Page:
With Oxheart Closing Next Spring, New Chapters Begin For Its Principals

Food writers and diners across Houston—and probably across the United States—are reeling at the news that Oxheart is closing after service on March 15. It will be converted to a la carte service under Yu’s right-hand man, Jason White, and will reopen in May. (White was Justin Basye’s replacement when that chef left short-lived Museum Park Café.)

It’s all the more shocking because its chef, Justin Yu, was honored with the James Beard Best Chef Southwest award earlier this year. Oxheart is as popular as it ever was and the plates are still just as impressive.

Yu, however, is not the first chef to decide to end a successful restaurant concept on a high note. “A lot of people have turned in their Michelin stars. The one that stands out is [French chef] Olivier Roellinger. Earlier this year, Gerard Craft in Saint Louis announced he was closing Niche and, like us, not because it was doing poorly but for more ambitious endeavors,” said Yu.

Oxheart was never easy. In fact, at times it was downright unlikely, which is even more of a testament to the work of founders Yu and Karen Man, as well as sommelier Justin Vann (who now helms Public Services Wine & Whisky, where Yu and Man oversee the food program.)

Oxheart baker Karen Man with opening sous chef Mark Clayton in 2012.
Oxheart baker Karen Man with sous chef Mark Clayton in 2012.

It was financed on a shoestring budget by several small investors: people who simply believed in the team’s talent. Yu, Man and Vann put a great deal of sweat equity, too. The end result was a mere 31-seat restaurant located on the outskirts of downtown, far from any sort of glamorous setting or restaurant row. The multicourse menu and meticulous attention to service meant that on any given night, very few tables would be “turned.”

“The biggest challenge was exceeding expectations,” said Yu. “I feel as if we kind of started behind the eight ball. We were in an area that wasn’t super well-known. There was no liquor and no espresso machine. The new place will make so much more sense here.”

“More than anything, I know Oxheart as the wine list I have cared for more than any other I’ve had the privilege of writing from the ground up,” reminisced Vann. “It has always been my most intellectually satisfying outlet, and I’m really excited for the changes that are coming. I haven’t worked the floor in years but everyone there is family to me.”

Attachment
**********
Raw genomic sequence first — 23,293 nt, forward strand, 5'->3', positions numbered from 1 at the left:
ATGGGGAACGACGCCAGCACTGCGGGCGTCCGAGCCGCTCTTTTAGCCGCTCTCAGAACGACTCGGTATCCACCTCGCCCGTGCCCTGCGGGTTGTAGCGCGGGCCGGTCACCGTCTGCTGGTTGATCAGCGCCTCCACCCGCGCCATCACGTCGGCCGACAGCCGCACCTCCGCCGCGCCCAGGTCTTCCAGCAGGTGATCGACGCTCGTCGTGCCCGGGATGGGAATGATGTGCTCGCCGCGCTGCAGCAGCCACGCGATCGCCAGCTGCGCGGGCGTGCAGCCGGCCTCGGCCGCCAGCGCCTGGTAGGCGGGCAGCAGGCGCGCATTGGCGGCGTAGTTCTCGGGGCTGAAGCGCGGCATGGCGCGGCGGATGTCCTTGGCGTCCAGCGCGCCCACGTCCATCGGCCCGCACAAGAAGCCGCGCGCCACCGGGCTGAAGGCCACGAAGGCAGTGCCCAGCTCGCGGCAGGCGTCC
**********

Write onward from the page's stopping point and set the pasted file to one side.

Yu says that closing Oxheart will free him up to focus on the food programs of both Public Services and the previously-announced concept he’s working on with Bobby Heugel and Steve Flippo (of Anvil Bar & Refuge) that will be located at 544 Yale in The Heights. His plan is to work nights at the new concept in the Oxheart space and spend his mornings at the Yale restaurant.

Don’t, however, think for a moment that the new restaurant going into the soon-to-be-former Oxheart space is Oxheart’s replacement. Yu has bigger dreams now and these center on “something that is just as ambitious, but more approachable.”

“There will still be vegetables, but honestly I can cook meat well, too,” he joked. “It will be a place you can come to twice a month rather than twice a year.”

Man has been working on plans of her own and shared a hint of what is to come via text message. “Oxheart taught me more than what I would have learned in a lifetime without it. Though it’s hard to say farewell to such an amazing chapter, I’m also ready to embark on some new adventures. Over the past year, I’ve challenged myself to explore other creative outlets and I can’t wait to share the results,” she wrote.

Diners who want one last taste of Oxheart should visit the web site for instructions on how to best go about it. For more of Yu’s musings on this big development, take a look at the letter he posted on his blog.


Disclaimer: Author is one of the small investors who helped get Oxheart off the ground—and could not be more proud of what has been accomplished there.

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